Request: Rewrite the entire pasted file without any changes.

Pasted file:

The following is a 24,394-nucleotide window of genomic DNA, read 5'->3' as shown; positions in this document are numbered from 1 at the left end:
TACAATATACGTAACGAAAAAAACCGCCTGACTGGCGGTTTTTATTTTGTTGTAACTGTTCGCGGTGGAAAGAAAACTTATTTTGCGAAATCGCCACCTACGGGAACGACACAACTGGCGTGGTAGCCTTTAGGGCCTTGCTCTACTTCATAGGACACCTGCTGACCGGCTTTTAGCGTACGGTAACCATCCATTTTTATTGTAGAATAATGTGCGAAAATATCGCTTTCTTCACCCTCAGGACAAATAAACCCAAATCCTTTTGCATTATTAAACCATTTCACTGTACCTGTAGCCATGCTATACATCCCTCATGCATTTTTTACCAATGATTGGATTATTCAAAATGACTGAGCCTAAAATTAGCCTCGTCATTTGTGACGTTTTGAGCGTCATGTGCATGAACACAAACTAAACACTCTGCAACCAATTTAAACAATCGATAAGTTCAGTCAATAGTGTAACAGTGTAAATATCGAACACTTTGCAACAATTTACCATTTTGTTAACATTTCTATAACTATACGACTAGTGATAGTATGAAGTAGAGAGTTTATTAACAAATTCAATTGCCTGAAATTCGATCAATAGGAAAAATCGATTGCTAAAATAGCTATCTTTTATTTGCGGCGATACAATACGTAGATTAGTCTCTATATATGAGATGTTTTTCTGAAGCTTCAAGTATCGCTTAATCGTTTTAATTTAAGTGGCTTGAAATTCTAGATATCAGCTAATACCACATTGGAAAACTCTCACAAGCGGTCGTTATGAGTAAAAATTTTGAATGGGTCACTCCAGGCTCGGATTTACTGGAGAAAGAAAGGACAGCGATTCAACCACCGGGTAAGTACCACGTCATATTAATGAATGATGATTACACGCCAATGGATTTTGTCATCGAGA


The following is a 24,394-nucleotide window of genomic DNA, read 5'->3' as shown; positions in this document are numbered from 1 at the left end:
TACAATATACGTAACGAAAAAAACCGCCTGACTGGCGGTTTTTATTTTGTTGTAACTGTTCGCGGTGGAAAGAAAACTTATTTTGCGAAATCGCCACCTACGGGAACGACACAACTGGCGTGGTAGCCTTTAGGGCCTTGCTCTACTTCATAGGACACCTGCTGACCGGCTTTTAGCGTACGGTAACCATCCATTTTTATTGTAGAATAATGTGCGAAAATATCGCTTTCTTCACCCTCAGGACAAATAAACCCAAATCCTTTTGCATTATTAAACCATTTCACTGTACCTGTAGCCATGCTATACATCCCTCATGCATTTTTTACCAATGATTGGATTATTCAAAATGACTGAGCCTAAAATTAGCCTCGTCATTTGTGACGTTTTGAGCGTCATGTGCATGAACACAAACTAAACACTCTGCAACCAATTTAAACAATCGATAAGTTCAGTCAATAGTGTAACAGTGTAAATATCGAACACTTTGCAACAATTTACCATTTTGTTAACATTTCTATAACTATACGACTAGTGATAGTATGAAGTAGAGAGTTTATTAACAAATTCAATTGCCTGAAATTCGATCAATAGGAAAAATCGATTGCTAAAATAGCTATCTTTTATTTGCGGCGATACAATACGTAGATTAGTCTCTATATATGAGATGTTTTTCTGAAGCTTCAAGTATCGCTTAATCGTTTTAATTTAAGTGGCTTGAAATTCTAGATATCAGCTAATACCACATTGGAAAACTCTCACAAGCGGTCGTTATGAGTAAAAATTTTGAATGGGTCACTCCAGGCTCGGATTTACTGGAGAAAGAAAGGACAGCGATTCAACCACCGGGTAAGTACCACGTCATATTAATGAATGATGATTACACGCCAATGGATTTTGTCATCGAGA